In Hungary, the Old Medical Ethics Meets the New
Hastings Center Report. 1986 Jun; 16(3): 25-27.
Blasszauer, a lecturer in ethics at one of Hungary's medical universities, reviews the status of medical ethics in his country as the increasing use of Western medical technology gives rise to moral dilemmas in health care. All of Hungary's medical schools now provide formal training in ethics, though scholars concerned with bioethical issues still have difficulty finding forums in which to air their views. Older physicians tend to be paternalistic and to perceive medical ethics as limited to such matters as tipping and bribing of physicians. However, euthanasia, confidentiality, truthtelling to patients, and informed consent are becoming topics of discussion by the public and by medical ethics committees at the national and county level. (KIE abstract)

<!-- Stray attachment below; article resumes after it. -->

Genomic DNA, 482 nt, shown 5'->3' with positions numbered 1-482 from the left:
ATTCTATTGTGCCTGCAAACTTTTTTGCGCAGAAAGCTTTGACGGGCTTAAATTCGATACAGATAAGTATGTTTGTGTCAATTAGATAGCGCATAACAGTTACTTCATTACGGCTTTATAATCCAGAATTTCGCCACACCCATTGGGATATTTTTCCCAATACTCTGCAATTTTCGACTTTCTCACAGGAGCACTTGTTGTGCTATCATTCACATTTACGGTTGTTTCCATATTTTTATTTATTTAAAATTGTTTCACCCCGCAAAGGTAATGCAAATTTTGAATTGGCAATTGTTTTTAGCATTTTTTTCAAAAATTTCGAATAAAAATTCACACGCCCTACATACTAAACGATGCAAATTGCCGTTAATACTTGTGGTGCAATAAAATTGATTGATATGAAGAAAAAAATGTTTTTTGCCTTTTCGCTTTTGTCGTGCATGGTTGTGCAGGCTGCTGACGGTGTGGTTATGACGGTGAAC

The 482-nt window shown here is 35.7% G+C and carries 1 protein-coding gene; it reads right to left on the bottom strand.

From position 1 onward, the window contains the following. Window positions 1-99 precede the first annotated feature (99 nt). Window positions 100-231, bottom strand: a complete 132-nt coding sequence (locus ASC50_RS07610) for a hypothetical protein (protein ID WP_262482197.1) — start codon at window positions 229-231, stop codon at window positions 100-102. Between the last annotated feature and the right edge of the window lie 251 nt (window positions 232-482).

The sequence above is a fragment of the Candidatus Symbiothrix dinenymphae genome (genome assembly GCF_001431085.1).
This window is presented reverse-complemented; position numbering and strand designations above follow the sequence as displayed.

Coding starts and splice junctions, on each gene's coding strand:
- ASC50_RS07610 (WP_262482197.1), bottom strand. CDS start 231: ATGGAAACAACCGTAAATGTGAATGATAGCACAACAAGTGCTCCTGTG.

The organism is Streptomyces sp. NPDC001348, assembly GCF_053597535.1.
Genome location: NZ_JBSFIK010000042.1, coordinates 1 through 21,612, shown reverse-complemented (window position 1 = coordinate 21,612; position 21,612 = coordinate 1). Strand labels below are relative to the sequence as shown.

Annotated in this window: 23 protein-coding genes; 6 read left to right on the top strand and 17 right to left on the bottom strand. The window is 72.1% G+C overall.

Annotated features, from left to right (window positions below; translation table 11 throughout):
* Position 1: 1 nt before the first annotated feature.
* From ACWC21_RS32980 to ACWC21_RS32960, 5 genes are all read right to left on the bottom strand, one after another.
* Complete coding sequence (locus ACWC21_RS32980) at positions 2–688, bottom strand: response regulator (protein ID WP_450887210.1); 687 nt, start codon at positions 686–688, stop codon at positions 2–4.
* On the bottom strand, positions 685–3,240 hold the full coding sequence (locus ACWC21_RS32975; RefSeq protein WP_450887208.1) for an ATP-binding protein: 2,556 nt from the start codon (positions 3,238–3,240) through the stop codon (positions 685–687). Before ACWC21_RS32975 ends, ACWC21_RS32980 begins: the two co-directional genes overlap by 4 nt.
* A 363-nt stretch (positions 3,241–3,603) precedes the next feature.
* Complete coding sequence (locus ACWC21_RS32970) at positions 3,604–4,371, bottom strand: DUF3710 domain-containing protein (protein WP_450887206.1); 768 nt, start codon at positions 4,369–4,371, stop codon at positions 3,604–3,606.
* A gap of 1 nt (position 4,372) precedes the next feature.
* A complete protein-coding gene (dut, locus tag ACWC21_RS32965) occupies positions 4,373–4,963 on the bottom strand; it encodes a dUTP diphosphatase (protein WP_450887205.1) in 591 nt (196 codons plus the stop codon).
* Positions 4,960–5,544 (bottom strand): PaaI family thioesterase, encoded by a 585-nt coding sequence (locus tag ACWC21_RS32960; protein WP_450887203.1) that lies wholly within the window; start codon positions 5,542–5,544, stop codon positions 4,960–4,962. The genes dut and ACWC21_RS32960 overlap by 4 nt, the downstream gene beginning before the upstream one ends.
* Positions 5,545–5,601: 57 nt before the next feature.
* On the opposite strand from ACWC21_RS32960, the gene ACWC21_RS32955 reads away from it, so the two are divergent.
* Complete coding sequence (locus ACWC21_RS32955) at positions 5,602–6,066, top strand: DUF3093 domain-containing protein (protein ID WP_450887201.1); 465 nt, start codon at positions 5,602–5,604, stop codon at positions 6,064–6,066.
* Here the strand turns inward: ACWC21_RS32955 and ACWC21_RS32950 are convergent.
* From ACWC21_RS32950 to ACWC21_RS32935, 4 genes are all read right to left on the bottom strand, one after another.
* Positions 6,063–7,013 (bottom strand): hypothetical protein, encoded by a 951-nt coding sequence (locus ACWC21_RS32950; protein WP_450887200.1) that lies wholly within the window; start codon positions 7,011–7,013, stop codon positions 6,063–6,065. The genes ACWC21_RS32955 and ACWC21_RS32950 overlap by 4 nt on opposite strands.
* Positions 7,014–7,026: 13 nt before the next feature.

Abortion; Allowing to Die; Attitudes; Bioethical Issues; Bioethics; Clinical Ethics; Clinical Ethics Committees; Confidentiality; Curriculum; Consent; Decision Making; Diagnosis; Disclosure; Education; Ethics; Ethics Committees; Euthanasia; Genetic Disorders; Health; Health Care; Health Care Delivery; Human Experimentation; Informed Consent; International Aspects; Medical Education; Medical Ethics; Medical Schools; Organ Transplantation; Paternalism; Patients; Physicians; Prenatal Diagnosis; Remuneration; Research; Research Ethics; Research Ethics Committees; Resource Allocation; Schools; Technology; Transplantation; Universities;